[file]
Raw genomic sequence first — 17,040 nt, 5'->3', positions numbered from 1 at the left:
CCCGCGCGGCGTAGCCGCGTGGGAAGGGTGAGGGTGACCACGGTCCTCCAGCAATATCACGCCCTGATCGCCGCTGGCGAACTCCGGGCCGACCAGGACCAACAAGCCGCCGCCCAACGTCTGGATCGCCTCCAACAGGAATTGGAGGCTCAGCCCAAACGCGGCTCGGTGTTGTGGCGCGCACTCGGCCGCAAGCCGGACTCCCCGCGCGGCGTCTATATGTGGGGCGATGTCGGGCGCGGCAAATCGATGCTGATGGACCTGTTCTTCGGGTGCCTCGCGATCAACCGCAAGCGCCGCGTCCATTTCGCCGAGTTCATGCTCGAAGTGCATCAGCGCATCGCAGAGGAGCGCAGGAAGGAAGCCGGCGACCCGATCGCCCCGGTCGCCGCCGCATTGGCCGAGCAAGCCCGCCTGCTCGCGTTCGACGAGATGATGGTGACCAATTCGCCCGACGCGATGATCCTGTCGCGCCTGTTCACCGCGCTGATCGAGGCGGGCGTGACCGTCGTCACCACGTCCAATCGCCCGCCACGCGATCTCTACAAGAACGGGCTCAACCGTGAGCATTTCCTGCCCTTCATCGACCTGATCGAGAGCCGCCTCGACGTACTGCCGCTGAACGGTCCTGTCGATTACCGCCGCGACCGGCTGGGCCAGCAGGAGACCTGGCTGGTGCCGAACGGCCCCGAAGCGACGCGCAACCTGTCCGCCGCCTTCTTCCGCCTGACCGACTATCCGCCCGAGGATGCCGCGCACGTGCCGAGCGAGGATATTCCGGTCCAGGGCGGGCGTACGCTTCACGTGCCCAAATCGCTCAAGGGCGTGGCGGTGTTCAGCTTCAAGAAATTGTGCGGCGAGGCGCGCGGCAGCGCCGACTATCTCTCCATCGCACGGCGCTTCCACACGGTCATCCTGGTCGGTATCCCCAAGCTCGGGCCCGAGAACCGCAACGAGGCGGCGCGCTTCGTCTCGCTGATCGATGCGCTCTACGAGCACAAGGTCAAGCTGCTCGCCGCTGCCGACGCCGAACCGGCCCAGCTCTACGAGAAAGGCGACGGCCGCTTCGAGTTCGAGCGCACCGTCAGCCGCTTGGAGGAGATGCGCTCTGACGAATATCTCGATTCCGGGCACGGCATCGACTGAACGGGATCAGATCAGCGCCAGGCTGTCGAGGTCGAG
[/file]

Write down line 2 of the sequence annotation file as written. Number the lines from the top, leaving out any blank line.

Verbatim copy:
CCCGCGCGGCGTAGCCGCGTGGGAAGGGTGAGGGTGACCACGGTCCTCCAGCAATATCACGCCCTGATCGCCGCTGGCGAACTCCGGGCCGACCAGGACCAACAAGCCGCCGCCCAACGTCTGGATCGCCTCCAACAGGAATTGGAGGCTCAGCCCAAACGCGGCTCGGTGTTGTGGCGCGCACTCGGCCGCAAGCCGGACTCCCCGCGCGGCGTCTATATGTGGGGCGATGTCGGGCGCGGCAAATCGATGCTGATGGACCTGTTCTTCGGGTGCCTCGCGATCAACCGCAAGCGCCGCGTCCATTTCGCCGAGTTCATGCTCGAAGTGCATCAGCGCATCGCAGAGGAGCGCAGGAAGGAAGCCGGCGACCCGATCGCCCCGGTCGCCGCCGCATTGGCCGAGCAAGCCCGCCTGCTCGCGTTCGACGAGATGATGGTGACCAATTCGCCCGACGCGATGATCCTGTCGCGCCTGTTCACCGCGCTGATCGAGGCGGGCGTGACCGTCGTCACCACGTCCAATCGCCCGCCACGCGATCTCTACAAGAACGGGCTCAACCGTGAGCATTTCCTGCCCTTCATCGACCTGATCGAGAGCCGCCTCGACGTACTGCCGCTGAACGGTCCTGTCGATTACCGCCGCGACCGGCTGGGCCAGCAGGAGACCTGGCTGGTGCCGAACGGCCCCGAAGCGACGCGCAACCTGTCCGCCGCCTTCTTCCGCCTGACCGACTATCCGCCCGAGGATGCCGCGCACGTGCCGAGCGAGGATATTCCGGTCCAGGGCGGGCGTACGCTTCACGTGCCCAAATCGCTCAAGGGCGTGGCGGTGTTCAGCTTCAAGAAATTGTGCGGCGAGGCGCGCGGCAGCGCCGACTATCTCTCCATCGCACGGCGCTTCCACACGGTCATCCTGGTCGGTATCCCCAAGCTCGGGCCCGAGAACCGCAACGAGGCGGCGCGCTTCGTCTCGCTGATCGATGCGCTCTACGAGCACAAGGTCAAGCTGCTCGCCGCTGCCGACGCCGAACCGGCCCAGCTCTACGAGAAAGGCGACGGCCGCTTCGAGTTCGAGCGCACCGTCAGCCGCTTGGAGGAGATGCGCTCTGACGAATATCTCGATTCCGGGCACGGCATCGACTGAACGGGATCAGATCAGCGCCAGGCTGTCGAGGTCGAG